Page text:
Alpha microcontrollers control air conditioning units

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Clim Cool Project has used seven Mitsubishi Alpha XL microcontrollers to monitor and control the air conditioning system in a mobile television broadcasting centre.

Alpha microcontrollers control air conditioning unitsMitsubishi Alpha microcontrollers are helping to ensure reliable global TV coverage of major events, such as sporting festivals, by controlling the air conditioning in the mobile broadcasting centre so that both staff and equipment function at maximum efficiency.

Clim Cool Project of Renningen, Germany, developed the air conditioning system for the television outside broadcast unit used throughout Germany and further afield. Packed with the very latest technology installed by BFE Studio und Medien GmbH, the truck is one of the most advanced outside broadcast units, supporting up to 28 TV cameras and equipped for high-definition digital television (HDTV). In addition to the equipment, it has space for around 18 staff, including audio technicians, video operators and broadcasting directors, all of whom work in the trailer during the broadcasts.

70kW of heating and cooling

Clim Cool fitted the trailer with a 70kW air conditioning system for cooling, heating, ventilation and dehumidification. It is designed to be equally able to cope with ambient conditions at snow sports events or summer broadcasts from southern regions. While the staff can adjust the temperature of their workroom between 18 and 28degC, the temperature of the air fed into the electronic equipment is automatically maintained at a level between 10 and 18degC. The temperature must be neither too low - because this could cause condensation and shorts on the electronic circuit boards - nor too high - which could result in defects caused by overheating. When the outside temperature is below 10degC, the system first switches into heating mode until the temperature sensors register 18degC, then the heating is cut out and the equipment is cooled. When the outdoor temperature is above 10degC, cooling mode is activated immediately.

The air conditioning has a total of eleven heat exchangers (one for each cooling station) and seven compressor units. Space inside the trailer must be used as efficiently as possible, so the air conditioning components must also all be small, powerful, reliable and quiet enough not to interfere with the broadcast.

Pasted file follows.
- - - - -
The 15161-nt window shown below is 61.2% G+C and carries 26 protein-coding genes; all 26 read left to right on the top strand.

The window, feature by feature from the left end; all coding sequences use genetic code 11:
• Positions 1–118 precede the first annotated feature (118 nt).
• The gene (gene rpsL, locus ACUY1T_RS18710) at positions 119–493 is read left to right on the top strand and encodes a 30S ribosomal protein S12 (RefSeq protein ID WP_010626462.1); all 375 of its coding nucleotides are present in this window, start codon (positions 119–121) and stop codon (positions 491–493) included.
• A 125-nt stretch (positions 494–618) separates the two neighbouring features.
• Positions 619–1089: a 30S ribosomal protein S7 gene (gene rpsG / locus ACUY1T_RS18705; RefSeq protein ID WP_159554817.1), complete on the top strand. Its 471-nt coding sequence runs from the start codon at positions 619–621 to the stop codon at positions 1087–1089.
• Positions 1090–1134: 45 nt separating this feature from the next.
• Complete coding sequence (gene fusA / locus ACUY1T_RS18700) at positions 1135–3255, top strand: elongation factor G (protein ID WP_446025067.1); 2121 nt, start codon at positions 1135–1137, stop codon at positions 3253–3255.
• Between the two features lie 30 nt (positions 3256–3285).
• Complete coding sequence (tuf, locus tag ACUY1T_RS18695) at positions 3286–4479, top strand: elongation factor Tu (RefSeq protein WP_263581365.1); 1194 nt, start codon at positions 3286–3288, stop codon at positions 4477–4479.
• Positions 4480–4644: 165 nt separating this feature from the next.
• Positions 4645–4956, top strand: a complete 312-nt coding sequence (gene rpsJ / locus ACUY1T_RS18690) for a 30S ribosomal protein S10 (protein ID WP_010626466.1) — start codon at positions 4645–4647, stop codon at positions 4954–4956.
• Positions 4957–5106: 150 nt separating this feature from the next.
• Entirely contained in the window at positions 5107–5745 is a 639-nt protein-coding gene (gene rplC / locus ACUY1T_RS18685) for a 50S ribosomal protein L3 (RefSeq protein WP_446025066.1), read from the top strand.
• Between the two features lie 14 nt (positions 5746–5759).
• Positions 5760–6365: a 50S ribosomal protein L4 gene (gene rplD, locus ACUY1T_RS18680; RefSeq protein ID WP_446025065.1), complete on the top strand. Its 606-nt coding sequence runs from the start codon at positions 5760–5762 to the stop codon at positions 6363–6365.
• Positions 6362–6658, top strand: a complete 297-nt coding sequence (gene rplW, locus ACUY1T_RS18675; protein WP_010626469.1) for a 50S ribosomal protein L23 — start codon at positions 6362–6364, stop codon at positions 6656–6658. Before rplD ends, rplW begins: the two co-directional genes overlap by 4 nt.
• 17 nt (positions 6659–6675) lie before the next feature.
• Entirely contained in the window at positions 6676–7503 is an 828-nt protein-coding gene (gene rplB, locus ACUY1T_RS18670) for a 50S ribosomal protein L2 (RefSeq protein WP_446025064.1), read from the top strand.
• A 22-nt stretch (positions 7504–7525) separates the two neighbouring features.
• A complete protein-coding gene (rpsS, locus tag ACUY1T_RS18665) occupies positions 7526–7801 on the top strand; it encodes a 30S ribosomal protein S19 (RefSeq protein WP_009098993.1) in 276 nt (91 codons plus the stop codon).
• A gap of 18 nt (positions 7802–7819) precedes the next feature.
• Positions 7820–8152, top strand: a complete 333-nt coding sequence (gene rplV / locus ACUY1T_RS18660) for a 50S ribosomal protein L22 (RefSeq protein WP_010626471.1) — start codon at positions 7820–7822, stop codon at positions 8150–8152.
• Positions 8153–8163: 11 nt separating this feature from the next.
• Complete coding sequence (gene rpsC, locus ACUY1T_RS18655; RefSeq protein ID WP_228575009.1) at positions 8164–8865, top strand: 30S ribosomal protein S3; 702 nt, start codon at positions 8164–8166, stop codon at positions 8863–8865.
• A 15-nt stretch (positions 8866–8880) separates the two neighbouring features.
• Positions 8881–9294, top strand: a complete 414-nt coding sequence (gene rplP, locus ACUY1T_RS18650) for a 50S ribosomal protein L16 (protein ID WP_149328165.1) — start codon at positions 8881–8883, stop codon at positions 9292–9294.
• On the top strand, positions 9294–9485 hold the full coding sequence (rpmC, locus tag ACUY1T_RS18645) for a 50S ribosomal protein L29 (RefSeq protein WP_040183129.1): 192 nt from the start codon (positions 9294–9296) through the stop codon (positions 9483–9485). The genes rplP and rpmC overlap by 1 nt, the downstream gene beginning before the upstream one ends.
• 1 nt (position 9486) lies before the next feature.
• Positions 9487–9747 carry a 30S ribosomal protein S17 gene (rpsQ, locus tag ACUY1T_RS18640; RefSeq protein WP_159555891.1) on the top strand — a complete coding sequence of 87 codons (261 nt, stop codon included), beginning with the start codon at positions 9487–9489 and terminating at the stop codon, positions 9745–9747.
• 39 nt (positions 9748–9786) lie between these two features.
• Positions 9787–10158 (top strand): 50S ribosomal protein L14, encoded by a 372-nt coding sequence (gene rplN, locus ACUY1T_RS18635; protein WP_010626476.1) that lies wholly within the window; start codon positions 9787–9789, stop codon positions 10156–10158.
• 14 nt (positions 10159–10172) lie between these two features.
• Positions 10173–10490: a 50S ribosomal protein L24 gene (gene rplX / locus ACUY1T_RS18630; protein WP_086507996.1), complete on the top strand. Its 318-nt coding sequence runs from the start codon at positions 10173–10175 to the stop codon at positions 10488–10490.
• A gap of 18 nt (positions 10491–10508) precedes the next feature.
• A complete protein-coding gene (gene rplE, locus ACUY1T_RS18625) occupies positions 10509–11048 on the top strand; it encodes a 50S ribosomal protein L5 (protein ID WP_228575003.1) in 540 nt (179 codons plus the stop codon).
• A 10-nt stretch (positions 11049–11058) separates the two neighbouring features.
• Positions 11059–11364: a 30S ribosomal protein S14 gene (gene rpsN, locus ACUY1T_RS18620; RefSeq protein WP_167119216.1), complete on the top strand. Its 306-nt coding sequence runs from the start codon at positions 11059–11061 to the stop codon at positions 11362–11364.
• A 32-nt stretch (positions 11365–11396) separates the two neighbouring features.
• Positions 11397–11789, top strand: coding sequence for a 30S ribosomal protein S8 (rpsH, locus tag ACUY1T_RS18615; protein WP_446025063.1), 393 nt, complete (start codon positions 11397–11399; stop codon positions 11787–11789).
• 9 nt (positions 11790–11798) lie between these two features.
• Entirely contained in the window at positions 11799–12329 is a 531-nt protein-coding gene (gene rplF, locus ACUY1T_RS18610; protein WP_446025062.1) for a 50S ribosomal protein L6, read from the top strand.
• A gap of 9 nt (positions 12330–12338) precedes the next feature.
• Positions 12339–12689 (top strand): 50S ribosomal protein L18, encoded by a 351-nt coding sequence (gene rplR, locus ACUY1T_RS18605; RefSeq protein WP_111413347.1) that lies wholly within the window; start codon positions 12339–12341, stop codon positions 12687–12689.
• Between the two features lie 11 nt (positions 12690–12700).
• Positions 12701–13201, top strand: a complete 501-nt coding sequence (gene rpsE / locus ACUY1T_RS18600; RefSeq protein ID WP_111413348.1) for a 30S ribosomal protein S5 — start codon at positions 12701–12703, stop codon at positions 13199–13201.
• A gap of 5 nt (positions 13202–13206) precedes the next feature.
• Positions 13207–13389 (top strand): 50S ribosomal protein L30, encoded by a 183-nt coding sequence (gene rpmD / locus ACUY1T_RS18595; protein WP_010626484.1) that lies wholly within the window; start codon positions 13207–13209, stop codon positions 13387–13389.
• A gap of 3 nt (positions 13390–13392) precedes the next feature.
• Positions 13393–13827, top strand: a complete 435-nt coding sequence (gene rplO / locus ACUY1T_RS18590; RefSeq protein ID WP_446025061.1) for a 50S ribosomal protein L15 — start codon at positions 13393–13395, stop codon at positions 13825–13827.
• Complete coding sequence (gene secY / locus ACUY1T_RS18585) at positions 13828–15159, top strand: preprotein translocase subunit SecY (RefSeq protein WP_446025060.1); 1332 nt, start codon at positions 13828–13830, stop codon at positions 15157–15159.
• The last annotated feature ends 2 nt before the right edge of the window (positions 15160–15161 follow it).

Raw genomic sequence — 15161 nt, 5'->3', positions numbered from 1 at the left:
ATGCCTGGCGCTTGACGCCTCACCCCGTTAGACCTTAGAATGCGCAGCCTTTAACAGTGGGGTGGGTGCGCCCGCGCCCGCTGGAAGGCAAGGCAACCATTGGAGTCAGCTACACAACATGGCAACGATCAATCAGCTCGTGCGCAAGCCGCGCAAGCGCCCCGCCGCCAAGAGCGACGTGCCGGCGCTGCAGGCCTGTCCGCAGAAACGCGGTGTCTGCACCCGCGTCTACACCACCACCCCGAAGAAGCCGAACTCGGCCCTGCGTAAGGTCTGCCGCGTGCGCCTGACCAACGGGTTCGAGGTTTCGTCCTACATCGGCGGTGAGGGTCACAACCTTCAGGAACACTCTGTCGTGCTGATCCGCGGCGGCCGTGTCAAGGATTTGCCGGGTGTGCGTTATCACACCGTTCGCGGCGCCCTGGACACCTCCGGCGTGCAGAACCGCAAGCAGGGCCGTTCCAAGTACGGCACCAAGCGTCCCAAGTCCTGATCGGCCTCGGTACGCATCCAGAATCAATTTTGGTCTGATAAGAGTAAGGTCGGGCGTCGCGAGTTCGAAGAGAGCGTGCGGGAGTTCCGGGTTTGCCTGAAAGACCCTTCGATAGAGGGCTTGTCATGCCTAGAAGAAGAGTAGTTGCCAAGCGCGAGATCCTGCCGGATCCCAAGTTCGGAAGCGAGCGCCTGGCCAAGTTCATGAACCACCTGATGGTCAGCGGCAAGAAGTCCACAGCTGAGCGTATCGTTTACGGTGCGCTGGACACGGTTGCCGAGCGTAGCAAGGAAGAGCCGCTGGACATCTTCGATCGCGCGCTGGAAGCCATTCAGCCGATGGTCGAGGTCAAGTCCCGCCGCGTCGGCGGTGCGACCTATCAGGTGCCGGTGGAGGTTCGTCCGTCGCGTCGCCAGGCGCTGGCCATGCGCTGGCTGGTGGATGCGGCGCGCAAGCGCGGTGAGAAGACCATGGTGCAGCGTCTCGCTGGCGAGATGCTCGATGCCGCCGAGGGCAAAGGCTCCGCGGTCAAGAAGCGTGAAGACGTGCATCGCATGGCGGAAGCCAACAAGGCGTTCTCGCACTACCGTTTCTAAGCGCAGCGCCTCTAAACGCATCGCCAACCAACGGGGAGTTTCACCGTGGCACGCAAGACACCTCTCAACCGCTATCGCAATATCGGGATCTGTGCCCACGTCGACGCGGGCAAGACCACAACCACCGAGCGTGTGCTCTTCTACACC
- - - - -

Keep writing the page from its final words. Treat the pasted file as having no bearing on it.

Seven controllers

Seven Mitsubishi Alpha XL microcontrollers monitor and control the entire air conditioning system using two-point control. The engineers at Clim Cool Project choose the Alpha XL because each unit supports up to 28 I/O points, including eight analogue inputs. These are needed to connect temperature sensors and setpoint generators for each cooling station and two pressure transmitters for each compressor. The outdoor temperature is measured with an additional sensor, the values from which are daisy-chained through to all the controllers.

There were a number of other criteria that influenced the controller choice: to begin with, the Alpha XL is specified for operation in an ambient temperature range from -25 to +55degC, which was very important for the wide range of conditions that the outside broadcast unit is to be used in. The engineers also wanted to distribute the air conditioning control tasks across several smaller controllers to increase overall reliability.

Another big advantage is that all the open- and closed-loop control processes are run within the Alphas, which helps to keep the wiring and the number of terminals to a minimum.

The Alpha XL microcontroller closes the gap between individual components - like relays and time switches - and a full PLC. It delivers a high level of functionality, reliability and flexibility at a very reasonable price. The Alpha can process up to 200 function blocks in a single program and each function (time switches, counters, analogue signal processing, clock/calendar function, etc) can be used as often as required by all programs.

Clim has a track record of similar projects dating back ten years or more, including a Formula 1 team's VIP paddock tent.

19 March 2007

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